Asymmetrical accommodates skillful players that want to achieve nuances in performance for their specific play styles. They are arguably the most interesting yet the least common by model. Some of the models you can check out are Suhr Modern, Les Paul Standards, Music Man Axis Super Sport, and don’t forget to check out EndurNeck by Strandberg.
Maximizes speed and precision
Rare and expensive
Along with the neck shape, you will also find differences in how much a fretboard is curved. There are differences in fretboard curvature, and as slight, as they may appear, you may feel the difference. Some players prefer a slightly curved fretboard for better finger adjustment, while others would appreciate a flatter one.
Given that fretboards are commonly curved evenly, they can be treated as part of a larger circle. If you took the curvature as a starter to draw a circle, you would get one with a specific radius.
For example, a 16” fretboard would form a circle with a 16” radius. The larger the number, the less curve a fretboard has.
This variable can affect how wide your fretboard is or how your strings are spaced. You can find that you’ll make fewer mistakes hitting strings on a more curved fretboard and vice versa. To test this, you can consider trying a classical guitar, which has a flat fretboard, and then a guitar you had your eyes on.
What is the Best Guitar Neck Shape?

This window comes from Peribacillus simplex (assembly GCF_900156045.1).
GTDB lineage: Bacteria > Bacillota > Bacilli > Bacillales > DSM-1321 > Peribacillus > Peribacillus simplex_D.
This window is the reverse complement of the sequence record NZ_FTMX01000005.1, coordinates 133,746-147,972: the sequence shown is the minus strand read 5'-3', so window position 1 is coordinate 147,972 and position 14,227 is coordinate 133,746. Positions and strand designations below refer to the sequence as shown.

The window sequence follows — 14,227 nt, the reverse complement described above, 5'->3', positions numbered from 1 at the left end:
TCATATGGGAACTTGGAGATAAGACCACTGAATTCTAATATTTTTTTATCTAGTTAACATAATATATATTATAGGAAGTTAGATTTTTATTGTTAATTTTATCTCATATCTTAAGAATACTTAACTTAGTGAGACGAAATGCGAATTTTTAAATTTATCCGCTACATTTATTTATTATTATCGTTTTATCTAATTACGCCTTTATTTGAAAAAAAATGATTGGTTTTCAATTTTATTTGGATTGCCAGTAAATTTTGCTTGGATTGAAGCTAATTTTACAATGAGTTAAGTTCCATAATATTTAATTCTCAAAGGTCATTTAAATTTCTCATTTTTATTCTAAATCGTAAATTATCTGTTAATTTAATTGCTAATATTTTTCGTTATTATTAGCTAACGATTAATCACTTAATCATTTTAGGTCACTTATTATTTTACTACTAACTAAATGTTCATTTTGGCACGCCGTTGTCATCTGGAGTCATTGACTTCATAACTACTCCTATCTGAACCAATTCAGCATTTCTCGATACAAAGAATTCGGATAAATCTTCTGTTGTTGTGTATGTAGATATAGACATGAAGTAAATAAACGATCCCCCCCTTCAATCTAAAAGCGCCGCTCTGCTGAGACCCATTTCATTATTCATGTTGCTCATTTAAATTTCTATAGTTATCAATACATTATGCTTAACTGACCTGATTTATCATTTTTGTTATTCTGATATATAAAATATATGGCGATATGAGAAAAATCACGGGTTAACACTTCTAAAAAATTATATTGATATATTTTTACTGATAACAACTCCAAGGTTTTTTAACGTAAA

Browsing through the different guitar necks listed, you can easily conclude that you would probably have to go a long way to find the perfect guitar neck shape. However, since this won’t be the case for most of us mortals, the best course of action is to try out as many as you can on several play sessions if possible.
This will build experience for how your hands adjust and handle different guitar neck shapes. You will notice whether it allows and helps your play style or it feels off in a sense. The general rule of thumb is to go for thicker guitar necks if you have large hands and avoid them if they feel too much to handle. However, large-hand players can find that they can handle thinner necks on occasions, depending on how they approach the instrument.
It’s important to take this information with curiosity rather than feeling it’s intimidating. Any guitar is better than no guitar when it comes to practicing and skill, and as you practice on a guitar that’s available, you will get a better picture for the next one. However, it’s good to have this all in mind if you are already picking a guitar.